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Trevor Stone's Journal
Those who can, do. The rest hyperlink.
Less Sleep, More Fun: How I Got 8 Passport Stamps in a Day and a Half 
25th-Feb-2008 08:51 pm
Trevor Stone Character
"You've crossed the line, bucko. Now you're dating internationally." This is inscribed in The Book mollybzz and I maintained of quotes, by-hand boggle games, and 88 auspicious things to do in China. It accompanies a diagram like so:
                       \.--- really complicated
                       /            portion
   Dating            te|      Not Dating
   *                 at|
International        io|
Date                 na|
                     l |.--- amorphous "it's
Monday               Da|     "complicated" zone
1-28                 te|     (on facebook)
9:30 am              Li|
Well, my four-week-long international date ended as I crossed the international date line, turning Monday night into Sunday night, which quickly became Monday morning. I got on a plane in Hong Kong around 8 on Monday morning. I spent about two hours several feet above Japan on early Monday afternoon. I left the land of ten feet above the land of the rising sun at 3 on Monday afternoon. I landed in Minneapolis (land of 10,000 ice sheets) before 11 on Monday morning. By quarter to five in the afternoon, I was having a burger and a beer at City Grille in Denver.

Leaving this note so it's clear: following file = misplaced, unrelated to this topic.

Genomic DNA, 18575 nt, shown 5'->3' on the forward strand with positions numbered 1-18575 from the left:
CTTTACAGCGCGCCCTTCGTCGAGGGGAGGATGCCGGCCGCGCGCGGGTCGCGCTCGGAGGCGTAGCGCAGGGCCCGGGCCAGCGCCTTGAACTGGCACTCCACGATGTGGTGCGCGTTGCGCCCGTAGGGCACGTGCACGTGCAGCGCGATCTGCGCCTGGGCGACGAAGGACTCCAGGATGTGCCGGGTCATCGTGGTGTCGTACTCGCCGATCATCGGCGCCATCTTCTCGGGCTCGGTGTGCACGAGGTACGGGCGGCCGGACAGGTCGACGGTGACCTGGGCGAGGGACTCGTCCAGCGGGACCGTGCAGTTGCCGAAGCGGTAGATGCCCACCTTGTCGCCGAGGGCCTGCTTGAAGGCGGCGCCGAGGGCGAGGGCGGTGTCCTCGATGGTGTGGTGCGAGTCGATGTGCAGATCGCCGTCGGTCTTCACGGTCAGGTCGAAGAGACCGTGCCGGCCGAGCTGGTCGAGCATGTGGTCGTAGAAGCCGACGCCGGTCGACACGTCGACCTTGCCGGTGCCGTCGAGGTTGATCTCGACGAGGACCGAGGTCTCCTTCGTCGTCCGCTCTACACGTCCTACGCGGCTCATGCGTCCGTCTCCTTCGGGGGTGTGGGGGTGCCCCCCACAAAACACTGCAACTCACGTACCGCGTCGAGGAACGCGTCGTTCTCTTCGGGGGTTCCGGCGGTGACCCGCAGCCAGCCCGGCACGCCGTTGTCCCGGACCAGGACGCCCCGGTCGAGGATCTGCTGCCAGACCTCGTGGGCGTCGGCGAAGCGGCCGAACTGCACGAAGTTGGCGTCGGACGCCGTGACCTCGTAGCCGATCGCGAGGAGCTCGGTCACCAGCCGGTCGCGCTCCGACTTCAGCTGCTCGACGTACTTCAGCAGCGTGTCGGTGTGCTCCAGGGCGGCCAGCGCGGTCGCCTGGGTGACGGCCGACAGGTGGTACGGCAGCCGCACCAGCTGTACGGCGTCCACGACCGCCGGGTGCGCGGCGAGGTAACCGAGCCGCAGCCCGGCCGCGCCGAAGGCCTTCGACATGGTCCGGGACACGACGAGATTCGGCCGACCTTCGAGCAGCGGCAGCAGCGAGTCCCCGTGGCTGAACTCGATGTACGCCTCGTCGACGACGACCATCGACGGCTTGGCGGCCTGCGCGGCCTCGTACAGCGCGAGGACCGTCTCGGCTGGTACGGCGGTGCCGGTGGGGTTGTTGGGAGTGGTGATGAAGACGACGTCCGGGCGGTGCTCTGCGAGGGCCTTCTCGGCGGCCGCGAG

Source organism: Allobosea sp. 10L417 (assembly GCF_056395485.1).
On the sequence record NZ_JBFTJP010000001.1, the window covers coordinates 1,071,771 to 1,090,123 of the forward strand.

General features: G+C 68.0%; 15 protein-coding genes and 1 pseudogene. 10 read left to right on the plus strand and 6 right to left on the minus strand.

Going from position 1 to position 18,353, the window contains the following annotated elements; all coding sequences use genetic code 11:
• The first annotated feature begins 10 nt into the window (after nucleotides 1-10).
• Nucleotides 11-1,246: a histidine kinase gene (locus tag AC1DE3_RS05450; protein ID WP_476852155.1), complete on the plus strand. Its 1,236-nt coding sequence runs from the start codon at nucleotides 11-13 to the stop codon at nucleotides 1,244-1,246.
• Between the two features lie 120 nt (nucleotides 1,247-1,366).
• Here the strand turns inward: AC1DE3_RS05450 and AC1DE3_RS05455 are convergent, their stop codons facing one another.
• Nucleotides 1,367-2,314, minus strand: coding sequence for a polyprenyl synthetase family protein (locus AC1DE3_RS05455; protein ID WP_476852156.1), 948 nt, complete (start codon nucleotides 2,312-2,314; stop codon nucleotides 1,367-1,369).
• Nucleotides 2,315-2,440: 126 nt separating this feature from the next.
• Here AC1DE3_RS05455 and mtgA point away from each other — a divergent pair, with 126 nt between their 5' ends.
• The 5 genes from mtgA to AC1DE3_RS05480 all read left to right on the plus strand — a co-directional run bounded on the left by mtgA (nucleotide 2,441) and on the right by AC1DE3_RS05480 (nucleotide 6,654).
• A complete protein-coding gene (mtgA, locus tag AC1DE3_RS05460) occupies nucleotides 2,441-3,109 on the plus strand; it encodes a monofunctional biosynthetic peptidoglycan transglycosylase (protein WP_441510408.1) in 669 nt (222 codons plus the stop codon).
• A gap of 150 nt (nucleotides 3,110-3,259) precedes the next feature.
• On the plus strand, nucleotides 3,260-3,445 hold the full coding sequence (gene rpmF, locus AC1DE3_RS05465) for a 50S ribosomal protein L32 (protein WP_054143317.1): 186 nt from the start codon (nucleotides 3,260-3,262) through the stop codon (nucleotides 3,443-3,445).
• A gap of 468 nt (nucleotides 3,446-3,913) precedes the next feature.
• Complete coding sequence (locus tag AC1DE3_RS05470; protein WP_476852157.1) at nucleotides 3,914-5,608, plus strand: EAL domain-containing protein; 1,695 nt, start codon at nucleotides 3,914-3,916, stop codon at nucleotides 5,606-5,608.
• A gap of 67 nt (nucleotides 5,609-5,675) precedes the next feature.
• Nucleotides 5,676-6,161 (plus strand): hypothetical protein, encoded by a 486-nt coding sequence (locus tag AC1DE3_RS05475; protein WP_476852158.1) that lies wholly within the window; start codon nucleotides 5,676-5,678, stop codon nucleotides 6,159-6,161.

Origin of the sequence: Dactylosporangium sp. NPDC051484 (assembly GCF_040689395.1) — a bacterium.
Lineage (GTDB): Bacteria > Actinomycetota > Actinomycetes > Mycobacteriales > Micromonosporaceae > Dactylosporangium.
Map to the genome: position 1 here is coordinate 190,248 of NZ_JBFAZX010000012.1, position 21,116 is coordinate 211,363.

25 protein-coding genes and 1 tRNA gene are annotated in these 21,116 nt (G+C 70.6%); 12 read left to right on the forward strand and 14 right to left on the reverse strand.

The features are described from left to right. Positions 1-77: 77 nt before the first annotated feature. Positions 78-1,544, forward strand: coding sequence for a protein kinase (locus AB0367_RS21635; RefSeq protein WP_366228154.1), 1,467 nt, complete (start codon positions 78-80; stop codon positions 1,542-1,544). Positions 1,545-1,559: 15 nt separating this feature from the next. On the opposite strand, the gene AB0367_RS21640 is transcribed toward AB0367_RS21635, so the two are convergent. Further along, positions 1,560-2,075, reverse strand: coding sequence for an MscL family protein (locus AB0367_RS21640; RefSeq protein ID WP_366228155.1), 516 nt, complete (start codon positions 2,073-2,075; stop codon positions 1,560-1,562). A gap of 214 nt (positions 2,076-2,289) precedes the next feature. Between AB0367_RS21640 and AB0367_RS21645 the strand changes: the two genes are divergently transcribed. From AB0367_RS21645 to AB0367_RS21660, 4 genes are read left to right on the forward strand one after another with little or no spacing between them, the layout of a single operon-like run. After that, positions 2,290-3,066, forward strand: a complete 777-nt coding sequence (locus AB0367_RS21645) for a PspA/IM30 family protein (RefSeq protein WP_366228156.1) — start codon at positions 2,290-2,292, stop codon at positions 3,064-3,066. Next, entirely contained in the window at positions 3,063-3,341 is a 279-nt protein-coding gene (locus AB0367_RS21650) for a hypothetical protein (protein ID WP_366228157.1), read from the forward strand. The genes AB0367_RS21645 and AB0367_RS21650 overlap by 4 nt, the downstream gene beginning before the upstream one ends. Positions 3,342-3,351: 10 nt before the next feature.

Time is an illusion.
Lunchtime doubly so.
Especially when you've slept like I have.
How's that?

On Saturday night I took a bus from Xiamen to Hong Kong. China has these creepy things called sleeper busses. They're half way between the stretcher busses from M*A*S*H and a regional bus. Beds are too small for big euro builds, you have to watch your stuff carefully, several dozen Chinese are coughing and smoking in the shared air space, and right when you're about to fall asleep, they stop the bus, make everyone get out, and serve a 不 好 吃 (not well eat) meal. The bus I took was nothing like that. Except the midnight meal portion. Those with money can bus overnight to Hong Kong on reclining leather seats with other folks well enough off that they can get respiratory ailments cured and smart enough to read the no smoking signs. I only remember waking up twice on the bus ride, but I got a lot of REM wakefulness with my eyes closed and song lyrics cycling through my head.

So Saturday: decent rest, but not much sleep.